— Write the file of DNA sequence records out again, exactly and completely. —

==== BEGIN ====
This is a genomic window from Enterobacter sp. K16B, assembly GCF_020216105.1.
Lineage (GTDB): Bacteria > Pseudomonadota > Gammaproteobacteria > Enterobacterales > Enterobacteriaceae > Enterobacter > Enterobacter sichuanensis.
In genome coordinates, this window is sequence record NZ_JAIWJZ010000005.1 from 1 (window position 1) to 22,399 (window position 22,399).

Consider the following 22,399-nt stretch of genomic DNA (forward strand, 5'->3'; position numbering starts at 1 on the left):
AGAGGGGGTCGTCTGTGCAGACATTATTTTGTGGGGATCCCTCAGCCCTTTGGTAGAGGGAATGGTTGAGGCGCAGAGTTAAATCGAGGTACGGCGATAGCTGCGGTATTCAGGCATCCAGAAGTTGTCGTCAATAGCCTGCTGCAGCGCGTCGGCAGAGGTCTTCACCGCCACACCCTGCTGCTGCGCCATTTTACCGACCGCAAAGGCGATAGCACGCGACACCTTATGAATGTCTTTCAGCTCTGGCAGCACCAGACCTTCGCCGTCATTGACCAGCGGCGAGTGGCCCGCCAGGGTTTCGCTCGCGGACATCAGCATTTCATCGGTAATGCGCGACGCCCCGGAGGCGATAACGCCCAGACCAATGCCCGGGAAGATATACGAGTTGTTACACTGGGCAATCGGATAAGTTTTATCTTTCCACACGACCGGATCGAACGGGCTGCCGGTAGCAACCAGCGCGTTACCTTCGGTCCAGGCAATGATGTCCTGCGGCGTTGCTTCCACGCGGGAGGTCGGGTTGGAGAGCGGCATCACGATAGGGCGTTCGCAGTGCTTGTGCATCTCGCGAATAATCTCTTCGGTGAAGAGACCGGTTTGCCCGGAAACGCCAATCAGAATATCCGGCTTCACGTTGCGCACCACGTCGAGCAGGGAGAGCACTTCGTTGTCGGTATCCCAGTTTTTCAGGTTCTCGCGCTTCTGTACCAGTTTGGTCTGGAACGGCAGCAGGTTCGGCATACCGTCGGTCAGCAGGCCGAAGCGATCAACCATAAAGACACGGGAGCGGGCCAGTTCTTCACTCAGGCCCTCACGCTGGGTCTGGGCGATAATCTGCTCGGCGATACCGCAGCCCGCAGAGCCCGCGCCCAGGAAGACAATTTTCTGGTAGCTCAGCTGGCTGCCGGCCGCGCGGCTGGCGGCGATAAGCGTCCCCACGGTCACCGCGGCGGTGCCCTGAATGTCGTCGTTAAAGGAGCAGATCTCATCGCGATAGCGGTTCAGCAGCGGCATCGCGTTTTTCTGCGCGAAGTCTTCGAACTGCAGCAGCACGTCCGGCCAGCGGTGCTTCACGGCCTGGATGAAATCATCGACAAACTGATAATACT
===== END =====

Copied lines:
This is a genomic window from Enterobacter sp. K16B, assembly GCF_020216105.1.
Lineage (GTDB): Bacteria > Pseudomonadota > Gammaproteobacteria > Enterobacterales > Enterobacteriaceae > Enterobacter > Enterobacter sichuanensis.
In genome coordinates, this window is sequence record NZ_JAIWJZ010000005.1 from 1 (window position 1) to 22,399 (window position 22,399).

Consider the following 22,399-nt stretch of genomic DNA (forward strand, 5'->3'; position numbering starts at 1 on the left):
AGAGGGGGTCGTCTGTGCAGACATTATTTTGTGGGGATCCCTCAGCCCTTTGGTAGAGGGAATGGTTGAGGCGCAGAGTTAAATCGAGGTACGGCGATAGCTGCGGTATTCAGGCATCCAGAAGTTGTCGTCAATAGCCTGCTGCAGCGCGTCGGCAGAGGTCTTCACCGCCACACCCTGCTGCTGCGCCATTTTACCGACCGCAAAGGCGATAGCACGCGACACCTTATGAATGTCTTTCAGCTCTGGCAGCACCAGACCTTCGCCGTCATTGACCAGCGGCGAGTGGCCCGCCAGGGTTTCGCTCGCGGACATCAGCATTTCATCGGTAATGCGCGACGCCCCGGAGGCGATAACGCCCAGACCAATGCCCGGGAAGATATACGAGTTGTTACACTGGGCAATCGGATAAGTTTTATCTTTCCACACGACCGGATCGAACGGGCTGCCGGTAGCAACCAGCGCGTTACCTTCGGTCCAGGCAATGATGTCCTGCGGCGTTGCTTCCACGCGGGAGGTCGGGTTGGAGAGCGGCATCACGATAGGGCGTTCGCAGTGCTTGTGCATCTCGCGAATAATCTCTTCGGTGAAGAGACCGGTTTGCCCGGAAACGCCAATCAGAATATCCGGCTTCACGTTGCGCACCACGTCGAGCAGGGAGAGCACTTCGTTGTCGGTATCCCAGTTTTTCAGGTTCTCGCGCTTCTGTACCAGTTTGGTCTGGAACGGCAGCAGGTTCGGCATACCGTCGGTCAGCAGGCCGAAGCGATCAACCATAAAGACACGGGAGCGGGCCAGTTCTTCACTCAGGCCCTCACGCTGGGTCTGGGCGATAATCTGCTCGGCGATACCGCAGCCCGCAGAGCCCGCGCCCAGGAAGACAATTTTCTGGTAGCTCAGCTGGCTGCCGGCCGCGCGGCTGGCGGCGATAAGCGTCCCCACGGTCACCGCGGCGGTGCCCTGAATGTCGTCGTTAAAGGAGCAGATCTCATCGCGATAGCGGTTCAGCAGCGGCATCGCGTTTTTCTGCGCGAAGTCTTCGAACTGCAGCAGCACGTCCGGCCAGCGGTGCTTCACGGCCTGGATGAAATCATCGACAAACTGATAATACT